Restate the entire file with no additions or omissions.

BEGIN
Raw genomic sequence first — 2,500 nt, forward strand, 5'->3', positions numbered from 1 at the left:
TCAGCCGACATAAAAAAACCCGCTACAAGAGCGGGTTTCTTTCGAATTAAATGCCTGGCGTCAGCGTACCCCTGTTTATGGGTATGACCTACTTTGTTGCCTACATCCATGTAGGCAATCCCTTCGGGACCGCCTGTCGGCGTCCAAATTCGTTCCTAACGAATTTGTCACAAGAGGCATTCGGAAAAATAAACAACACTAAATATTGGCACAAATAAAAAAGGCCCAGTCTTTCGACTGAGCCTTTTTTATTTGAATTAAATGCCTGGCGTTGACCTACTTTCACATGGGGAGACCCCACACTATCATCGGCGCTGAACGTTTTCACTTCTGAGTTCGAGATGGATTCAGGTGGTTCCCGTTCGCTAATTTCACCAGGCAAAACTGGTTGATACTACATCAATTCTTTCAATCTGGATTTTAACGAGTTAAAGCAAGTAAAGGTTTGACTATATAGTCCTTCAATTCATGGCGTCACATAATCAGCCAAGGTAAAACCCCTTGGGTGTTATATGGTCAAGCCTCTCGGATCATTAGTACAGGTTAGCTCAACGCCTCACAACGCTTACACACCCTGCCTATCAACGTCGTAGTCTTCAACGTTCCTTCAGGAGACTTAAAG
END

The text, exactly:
Raw genomic sequence first — 2,500 nt, forward strand, 5'->3', positions numbered from 1 at the left:
TCAGCCGACATAAAAAAACCCGCTACAAGAGCGGGTTTCTTTCGAATTAAATGCCTGGCGTCAGCGTACCCCTGTTTATGGGTATGACCTACTTTGTTGCCTACATCCATGTAGGCAATCCCTTCGGGACCGCCTGTCGGCGTCCAAATTCGTTCCTAACGAATTTGTCACAAGAGGCATTCGGAAAAATAAACAACACTAAATATTGGCACAAATAAAAAAGGCCCAGTCTTTCGACTGAGCCTTTTTTATTTGAATTAAATGCCTGGCGTTGACCTACTTTCACATGGGGAGACCCCACACTATCATCGGCGCTGAACGTTTTCACTTCTGAGTTCGAGATGGATTCAGGTGGTTCCCGTTCGCTAATTTCACCAGGCAAAACTGGTTGATACTACATCAATTCTTTCAATCTGGATTTTAACGAGTTAAAGCAAGTAAAGGTTTGACTATATAGTCCTTCAATTCATGGCGTCACATAATCAGCCAAGGTAAAACCCCTTGGGTGTTATATGGTCAAGCCTCTCGGATCATTAGTACAGGTTAGCTCAACGCCTCACAACGCTTACACACCCTGCCTATCAACGTCGTAGTCTTCAACGTTCCTTCAGGAGACTTAAAG